There’s Apple software and then there’s Apple software running on Windows. One of the two is nice, the other not so much. Sad as it is, but somehow Apple never understood how to make “good” Windows software. Instead of working within established habits, best practices and ultimately Microsoft‘s guidelines they always seemed more busy trying to carry over their “Mac feel” and imposing it on the user rather than focusing on things like security, safety and good behavior.

Even iTunes, supposed to be the centerpoint of their online business, is a klutz on Windows and inevitably some of the more serious issues have blown up in their face on more than one occasion. Who wouldn’t remember their ill-fated attempt to bring Safari to Windows when it turned out to be a bigger security hole than even older versions of Internet Explorer?

In a similar vein, Quicktime, whether or not the flavor tied to iTunes, has always been a pain in the rear. It just had terrible performance and issues like being unable to access specific CoDec settings because panels would not be displayed correctly were just a massive annoyance. Add to that the fact that support and development have been lingering for years now, with ever only minimal updates coming out, you have yourself a veritable mess.

Why am I telling you this? Apparently some people think it’s now time to pull the plug on this piece of dysfunctional software over critical security issues. It has everybody in a scare and people are going all batty over those potential risks. But not so fast! As always, there’s a truth behind the truth and you have to stop for a minute to think about what those security issues actually mean to you. In fact those panicked reactions remind me of that alleged vulnerability in Photoshop, where malicious TIFF files could serve as an intrusion vector.

While I’m as paranoid as the next guy about these matters, let’s face the facts. Both the current Quicktime issue and the other issue required “user interaction” in that you would have to go to questionable web sites, download a file, ignore all warnings of your virus scanner and browser and then be dumb enough to actually open the files in a program that could be compromised. Now look at yourself very hard in the mirror and think about whether you would do that. Would you actually have a reason to do something like that? Granted, one cannot preclude random accidental pick-up from e.g. stock footage sites, but I would consider this a minimal risk since such issues fall back on the provider and taint their reputation. If such an incident occurs, you can be sure they will quickly pull the files and apologize a hundred times.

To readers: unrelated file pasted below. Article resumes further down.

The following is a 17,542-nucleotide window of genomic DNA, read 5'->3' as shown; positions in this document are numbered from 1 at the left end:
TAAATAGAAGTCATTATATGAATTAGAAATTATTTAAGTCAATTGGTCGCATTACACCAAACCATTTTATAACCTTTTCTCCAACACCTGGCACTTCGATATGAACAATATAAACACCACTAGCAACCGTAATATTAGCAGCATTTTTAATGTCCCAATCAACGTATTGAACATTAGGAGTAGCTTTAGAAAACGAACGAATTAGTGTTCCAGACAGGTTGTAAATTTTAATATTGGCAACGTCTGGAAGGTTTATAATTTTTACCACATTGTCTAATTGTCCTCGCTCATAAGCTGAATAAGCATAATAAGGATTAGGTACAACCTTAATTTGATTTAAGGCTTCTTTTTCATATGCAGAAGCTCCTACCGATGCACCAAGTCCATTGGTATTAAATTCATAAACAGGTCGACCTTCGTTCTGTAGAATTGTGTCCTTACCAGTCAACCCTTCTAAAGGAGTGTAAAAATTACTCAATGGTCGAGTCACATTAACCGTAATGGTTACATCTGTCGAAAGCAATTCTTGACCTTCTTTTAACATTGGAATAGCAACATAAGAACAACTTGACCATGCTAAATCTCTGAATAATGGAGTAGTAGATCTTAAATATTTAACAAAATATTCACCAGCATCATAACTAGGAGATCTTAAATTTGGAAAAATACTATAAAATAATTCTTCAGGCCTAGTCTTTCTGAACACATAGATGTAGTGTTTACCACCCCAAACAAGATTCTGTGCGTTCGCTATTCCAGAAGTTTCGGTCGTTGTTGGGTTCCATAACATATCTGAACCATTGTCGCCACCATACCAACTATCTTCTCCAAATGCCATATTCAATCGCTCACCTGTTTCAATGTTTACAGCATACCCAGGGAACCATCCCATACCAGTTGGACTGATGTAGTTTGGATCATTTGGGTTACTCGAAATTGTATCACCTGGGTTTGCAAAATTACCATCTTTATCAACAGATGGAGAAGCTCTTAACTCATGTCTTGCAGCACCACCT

The other factor is of course the technical side. The provocative question to ask would definitely have to be do we even need Quicktime anymore? For pretty much everything it does there are better alternatives from encoding H.264 to mere playback and most programs support a lot of formats natively, eliminating the need for an intermediary media framework such as Quicktime is. If at all, people use it as a container for their own workflows, but then of course the obvious answer would be that you don not intentionally encode files that do damage to your own system or your collaborators. That alone should get you thinking.

So what’s the fuss about? Pretty much nothing. As far as I’m concerned, Quicktime has already been dead for a while. It has long surpassed its zenith and the only real use I had in recent years for it was as an intermediate format when we were still shuffling files to Avid systems or here at home to mangle my After Effects stuff through external encoders. Still, even then we could have used other methods, we were just often too lazy to put up with even weirder stuff than Quicktime ever was.

Of course their will be repercussions for everyone’s workflow if and when Quicktime gets nixed on Windows. Pretty much every software developer that hooks up to this infrastructure will now have to rethink their strategy. Yet it’s not the end of the world. As I already wrote, there’s plenty of other options and while Quicktime as a program may no longer exist one day, you will still be able to make use of the CoDecs via ffmpeg and other alternatives. Therefore you should be able to use your archived footage for years to come, regardless whether Apple decide to remove this stuff.

Until that happens and you need to use Quicktime and leave it installed, apply a dose of common sense and just be cautious. If you really only use it for your internal workflows, the risk is practically zero. If you exchange files with other people, have your virus scanner updated and get those alternative players and encoders to deal with those files. In case of doubt, just dump conspicuous files without even opening them. If it’s legit, a person you work with will gladly provide you with alternate formats such as image sequences or give you all the assurances you need. Same for commercial vendors. Everything else should not need any discussion.

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